An important question is whether the same analysis employed to permit nonconsensual recording by lawyers can be applied to other investigative activities that employ deception. An affirmative answer would open the door to recognizing exceptions for certain types of targets, such as clients, potential witnesses and opposing counsel; certain classes of investigators, such as prosecutors, defense counsel and government lawyers; and certain types of circumstances, such as those involving criminal utterances.

A number of courts have addressed the issue of covert investigations in a civil context.

The use of “testers” in discrimination cases is the most widely sanctioned use of undercover investigators in civil matters. Typically, a “tester” or undercover investigator poses as an applicant for housing, employment or some other type of service in order to detect and collect evidence of illegal discrimination.

Courts have supported such practices for public policy reasons, and a handful of ethics authorities, including those in Alabama, Arizona and Virginia, also have given a nod to the practice. The Virginia opinion concluded that, while such tactics might be deceitful, they do not violate Rule 8.4 because they are “legal, long-established and widely used for socially desirable ends.”

In limited circumstances, courts have permitted the use of deceptive tactics to investigate other types of unlawful behavior, as well.

In two well-publicized trademark infringement cases–Apple Corps Ltd., MPL v. International Collectors Society, 15 F. Supp. 2d 456 (D. N.J. 1998); and Gidatex v. Campaniello Imports Ltd., 82 F. Supp.2d 119 (S.D.N.Y. 1999)–the courts approved the use of undercover investigators to determine compliance with a civil consent decree and court order.

In each case, the defendant challenged the conduct of plaintiff’s counsel in directing investigators to pose as customers and contact the defendant’s salespeople to acquire evidence of misuse of the plaintiff company’s trademark or copyright.

The investigators did not try to trick or dupe employees, but merely misrepresented their identity and purpose.

Both courts rejected a literal interpretation of Rule 8.4(c), concluding that the use of undercover investigators is a widely accepted and necessary practice in both civil and criminal law enforcement, particularly where evidence is difficult to obtain using other methods.

In another frequently cited case, Midwest Motor Sports Inc. v. Arctic Cat Sales Inc., 347 F.3d 693 (8th Cir. 2003), a snowmobile dealer sued a manufacturer for wrongful termination of its franchise in violation of South Dakota law. The defendant’s counsel hired an investigator to pose as a customer and surreptitiously record conversations to obtain admissions from employees at the former franchise and another that replaced it.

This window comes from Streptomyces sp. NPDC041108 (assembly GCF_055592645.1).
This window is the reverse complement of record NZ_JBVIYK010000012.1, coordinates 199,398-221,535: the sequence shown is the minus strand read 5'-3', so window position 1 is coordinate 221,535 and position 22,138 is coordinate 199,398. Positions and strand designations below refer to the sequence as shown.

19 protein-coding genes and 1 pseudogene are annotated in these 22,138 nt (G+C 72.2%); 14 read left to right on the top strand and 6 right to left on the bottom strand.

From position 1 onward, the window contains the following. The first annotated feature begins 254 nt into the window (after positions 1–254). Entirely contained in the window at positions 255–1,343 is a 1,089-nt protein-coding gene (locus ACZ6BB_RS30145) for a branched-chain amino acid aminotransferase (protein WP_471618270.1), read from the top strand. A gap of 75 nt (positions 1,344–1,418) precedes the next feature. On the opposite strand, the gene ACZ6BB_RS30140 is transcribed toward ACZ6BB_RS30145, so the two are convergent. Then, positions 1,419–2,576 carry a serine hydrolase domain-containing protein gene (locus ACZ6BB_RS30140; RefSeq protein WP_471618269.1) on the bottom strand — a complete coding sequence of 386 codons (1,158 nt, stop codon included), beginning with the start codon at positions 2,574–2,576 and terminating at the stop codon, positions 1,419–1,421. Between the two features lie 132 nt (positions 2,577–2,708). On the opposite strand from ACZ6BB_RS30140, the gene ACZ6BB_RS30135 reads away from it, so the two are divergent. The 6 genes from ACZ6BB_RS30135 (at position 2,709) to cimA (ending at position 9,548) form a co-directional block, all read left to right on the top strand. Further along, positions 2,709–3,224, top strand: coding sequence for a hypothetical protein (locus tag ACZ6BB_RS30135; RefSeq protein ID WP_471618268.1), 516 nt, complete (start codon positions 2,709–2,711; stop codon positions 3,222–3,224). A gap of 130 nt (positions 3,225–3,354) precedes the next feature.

The decisive factor in the 8th Circuit’s ruling affirming sanctions appeared to be the defense counsel’s violations of Rule 4.2 (Communication with Person Represented by Counsel) rather than 8.4(c). The court concluded that the violations of Rule 4.2 alone were sufficient to impose sanctions. Defense counsel flouted the rule by directing the paid investigator to contact high-level managerial employees and attempt to elicit damaging admissions from the dealers’ employees “to secure an advantage at trial.”

In a Mist

So far, few ethics regulators have waded into the thicket of deceptive activities undertaken as part of investigations outside the context of criminal and civil rights enforcement.

Oregon, however, did address the issue in Formal Opinion 173 (2003), where a lawyer representing a client in a workers’ compensation case directed a third party to pose as an employee of the defendant to coax a reluctant witness to come forward.

The committee determined that, under the Oregon misconduct rule revised after Gatti, covert activity designed to search for evidence of legal injury is not protected by exceptions for violations of “civil or criminal law or constitutional rights.”

Even with the courts forging ahead of ethics regulators, the rules governing how far lawyers may go in using deceptive practices, especially in civil cases, still are a work in progress. The issue is currently being examined by the ABA ethics committee, which is considering issuing an opinion on the topic.

In the meantime, lawyers without clear guidance in their jurisdictions might consider leaving their covert tactics for another day when the fog has cleared.

Kathryn A. Thompson is research counsel for the ABA Center for Professional Responsibility.